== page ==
switch board nnd other improvements
at tho plant during tho year.
Tho Fourteenth district bar assocla.
tion, comprising nino counties in
southwest Nebraska, went on record
favoring tho calling of a constitu
tional converMon during tho annual
meeting at Cambridge.
Christmas boxes weighing 283
pounds were sent to members of Com
pany G Nebraska National Guards
on tho Mexican border by tho people
of Hastings. Delicacies of all kinds
wero included in tho shipment
Lloutenant Governor-elect Edgar
Howard was tendered a complimen
tary banquet by men of Columbus
'.ast Monday. A number of guests
from outside tho city woro In attend
ance. Mr. and Mrs. B. Pont of Shubert
recently celebrated tholr golden wed
ding anniversary. Tho aged couplo
havo lived in the town nearly fifty
Three' dozen fancy chickens were
sent to tho Nntlonnl Poultry show at
Chicago from tho 1733 Poultry Ranch
near Kearney. This ranch has fowls
that, aro valued at $250 each.
Firo of an unknown origin destroy.
cd tho big flouring mill at Dodge,
with a loss estimated at $13,000. The
mill was insured for $10,000 nnd will
probably bo rebuilt.
Superior Is to havo a now hotel
which will cost In tho neighborhood
of $50,000.
After nearly forty-six years of con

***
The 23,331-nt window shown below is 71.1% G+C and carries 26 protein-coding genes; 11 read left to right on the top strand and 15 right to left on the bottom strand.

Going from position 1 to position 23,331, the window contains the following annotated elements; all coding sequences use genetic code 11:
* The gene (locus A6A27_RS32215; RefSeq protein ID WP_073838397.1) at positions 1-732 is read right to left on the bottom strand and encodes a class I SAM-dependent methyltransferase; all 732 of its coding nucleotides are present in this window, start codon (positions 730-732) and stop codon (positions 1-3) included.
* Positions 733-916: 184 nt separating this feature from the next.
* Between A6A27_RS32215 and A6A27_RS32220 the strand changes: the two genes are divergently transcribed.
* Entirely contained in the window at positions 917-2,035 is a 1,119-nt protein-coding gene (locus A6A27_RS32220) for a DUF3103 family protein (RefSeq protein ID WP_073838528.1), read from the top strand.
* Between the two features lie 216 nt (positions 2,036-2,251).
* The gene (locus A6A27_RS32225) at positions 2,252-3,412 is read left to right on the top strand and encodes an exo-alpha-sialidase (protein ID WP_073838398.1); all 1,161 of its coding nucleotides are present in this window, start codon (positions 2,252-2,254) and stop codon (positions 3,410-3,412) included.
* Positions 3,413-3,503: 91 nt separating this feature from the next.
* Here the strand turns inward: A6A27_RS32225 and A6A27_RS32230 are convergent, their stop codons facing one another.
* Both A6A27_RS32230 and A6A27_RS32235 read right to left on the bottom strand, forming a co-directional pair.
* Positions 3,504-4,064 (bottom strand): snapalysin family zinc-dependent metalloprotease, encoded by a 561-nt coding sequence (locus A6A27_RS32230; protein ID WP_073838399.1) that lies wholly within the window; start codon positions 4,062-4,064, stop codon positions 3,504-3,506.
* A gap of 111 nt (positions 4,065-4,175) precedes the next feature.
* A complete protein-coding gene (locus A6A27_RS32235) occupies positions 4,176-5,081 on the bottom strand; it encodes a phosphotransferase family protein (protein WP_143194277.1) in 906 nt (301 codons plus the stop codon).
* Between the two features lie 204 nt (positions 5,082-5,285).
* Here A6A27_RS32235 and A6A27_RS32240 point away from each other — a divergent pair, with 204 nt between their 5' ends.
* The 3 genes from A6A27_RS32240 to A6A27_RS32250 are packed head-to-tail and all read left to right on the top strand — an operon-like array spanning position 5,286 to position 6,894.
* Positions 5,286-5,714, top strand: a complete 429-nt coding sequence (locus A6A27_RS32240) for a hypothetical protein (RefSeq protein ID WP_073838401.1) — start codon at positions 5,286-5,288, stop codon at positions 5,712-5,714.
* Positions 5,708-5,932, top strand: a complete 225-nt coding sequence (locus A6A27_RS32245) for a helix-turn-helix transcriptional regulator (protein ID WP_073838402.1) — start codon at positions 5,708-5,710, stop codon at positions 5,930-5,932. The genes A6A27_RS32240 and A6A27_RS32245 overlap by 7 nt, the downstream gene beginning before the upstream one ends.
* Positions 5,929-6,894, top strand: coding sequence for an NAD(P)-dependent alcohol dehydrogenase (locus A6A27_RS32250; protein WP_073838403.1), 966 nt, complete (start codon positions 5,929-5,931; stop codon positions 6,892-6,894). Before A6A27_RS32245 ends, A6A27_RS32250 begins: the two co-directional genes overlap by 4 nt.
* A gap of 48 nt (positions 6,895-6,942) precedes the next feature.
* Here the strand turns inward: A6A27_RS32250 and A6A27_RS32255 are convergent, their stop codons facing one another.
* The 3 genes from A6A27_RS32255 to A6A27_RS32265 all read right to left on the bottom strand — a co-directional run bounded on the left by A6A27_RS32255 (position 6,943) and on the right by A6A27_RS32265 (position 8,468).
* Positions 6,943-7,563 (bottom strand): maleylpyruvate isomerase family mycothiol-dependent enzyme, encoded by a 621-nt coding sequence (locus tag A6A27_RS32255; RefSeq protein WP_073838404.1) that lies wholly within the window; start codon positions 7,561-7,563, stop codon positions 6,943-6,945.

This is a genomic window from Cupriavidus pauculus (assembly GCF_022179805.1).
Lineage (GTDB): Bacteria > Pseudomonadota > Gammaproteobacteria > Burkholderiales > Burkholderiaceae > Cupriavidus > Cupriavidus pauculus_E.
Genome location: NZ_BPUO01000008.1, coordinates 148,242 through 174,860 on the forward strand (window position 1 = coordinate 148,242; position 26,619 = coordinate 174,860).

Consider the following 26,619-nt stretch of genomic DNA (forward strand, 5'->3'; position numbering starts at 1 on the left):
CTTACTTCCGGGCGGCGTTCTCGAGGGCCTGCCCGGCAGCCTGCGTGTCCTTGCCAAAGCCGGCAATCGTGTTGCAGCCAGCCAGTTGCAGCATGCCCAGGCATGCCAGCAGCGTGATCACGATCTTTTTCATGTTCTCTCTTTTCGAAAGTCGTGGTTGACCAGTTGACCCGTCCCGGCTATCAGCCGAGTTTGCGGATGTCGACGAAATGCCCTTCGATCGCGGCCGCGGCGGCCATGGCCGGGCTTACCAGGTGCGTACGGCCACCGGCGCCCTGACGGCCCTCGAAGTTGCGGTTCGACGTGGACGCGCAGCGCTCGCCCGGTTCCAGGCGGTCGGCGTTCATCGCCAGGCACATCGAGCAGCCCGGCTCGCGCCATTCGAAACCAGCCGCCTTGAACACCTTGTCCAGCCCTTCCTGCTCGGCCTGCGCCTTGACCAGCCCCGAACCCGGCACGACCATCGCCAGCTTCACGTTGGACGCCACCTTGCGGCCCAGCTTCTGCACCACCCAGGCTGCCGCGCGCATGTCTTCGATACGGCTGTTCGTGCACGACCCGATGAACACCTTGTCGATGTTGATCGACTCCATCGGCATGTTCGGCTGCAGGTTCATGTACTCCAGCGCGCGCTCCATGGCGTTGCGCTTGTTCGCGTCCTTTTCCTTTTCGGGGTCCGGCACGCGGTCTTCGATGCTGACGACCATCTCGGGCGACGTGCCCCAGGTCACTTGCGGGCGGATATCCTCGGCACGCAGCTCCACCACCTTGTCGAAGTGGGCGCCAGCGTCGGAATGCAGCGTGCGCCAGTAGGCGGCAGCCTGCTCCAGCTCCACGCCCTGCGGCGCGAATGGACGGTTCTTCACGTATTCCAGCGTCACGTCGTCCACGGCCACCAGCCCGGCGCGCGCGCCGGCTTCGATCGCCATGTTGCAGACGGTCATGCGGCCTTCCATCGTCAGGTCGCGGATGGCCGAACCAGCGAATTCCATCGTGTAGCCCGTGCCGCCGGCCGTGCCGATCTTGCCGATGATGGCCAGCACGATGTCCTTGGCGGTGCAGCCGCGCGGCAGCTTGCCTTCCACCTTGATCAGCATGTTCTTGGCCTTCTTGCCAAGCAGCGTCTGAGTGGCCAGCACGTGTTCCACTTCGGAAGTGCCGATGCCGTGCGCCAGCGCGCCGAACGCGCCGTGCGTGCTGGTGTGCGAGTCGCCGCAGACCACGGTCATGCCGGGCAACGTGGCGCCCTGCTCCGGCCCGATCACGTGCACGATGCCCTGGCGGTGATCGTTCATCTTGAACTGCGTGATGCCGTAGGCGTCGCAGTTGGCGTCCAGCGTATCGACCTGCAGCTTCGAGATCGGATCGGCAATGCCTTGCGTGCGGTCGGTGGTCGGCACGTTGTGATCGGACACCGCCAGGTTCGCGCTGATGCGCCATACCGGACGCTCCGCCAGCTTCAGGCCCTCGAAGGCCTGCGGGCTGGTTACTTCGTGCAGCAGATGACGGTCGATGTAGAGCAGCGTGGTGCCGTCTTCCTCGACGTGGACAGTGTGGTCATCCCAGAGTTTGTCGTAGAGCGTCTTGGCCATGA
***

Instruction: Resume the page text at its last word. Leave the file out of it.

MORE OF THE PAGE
tinuous servlco with tho Burlington
railroad and after rising from tho
position of chalrrfian with a survey
ing party, out near Kearney, to that
of chief engineer, Thomas E. Calvert
died of heart failure at his homo in
Tho Grand Island Horse nnd Mulo
company closed a now contract with
tho British government for nn inde
finite number of horses. It Is expect
ed that between 10,000 nnd 15,000
horses will bo delivered under this
Citizens of Greater Omaha nre
planning to make tho city still great
cr by annexing two more suburbs,
Florence and Benson. A bill to per
mit the merger will bo presented to
tho stato legislature tho coming ses
Frank Howard, of Pawnoo City,
purchased clghty-flvo head of horses
In Beatrice. Ho said that tho horses
wore purchased for uso in England,
Franco and Italy, and that thoy will
bo shipped to Europo as soon as pos
sible. Tho American Beet Sugnr company
employes at Grand Island will re
celvo at tho close of tho campaign,
which will last 100 days, a bonus of
40c a day or $40, officials of tho firm
Ashland voted bonds to the sum
of $G0,000 for tho purposo o eroctlng
a new high school building. It will
occupy tho slto of tho present struc
ture, which was erected fifty years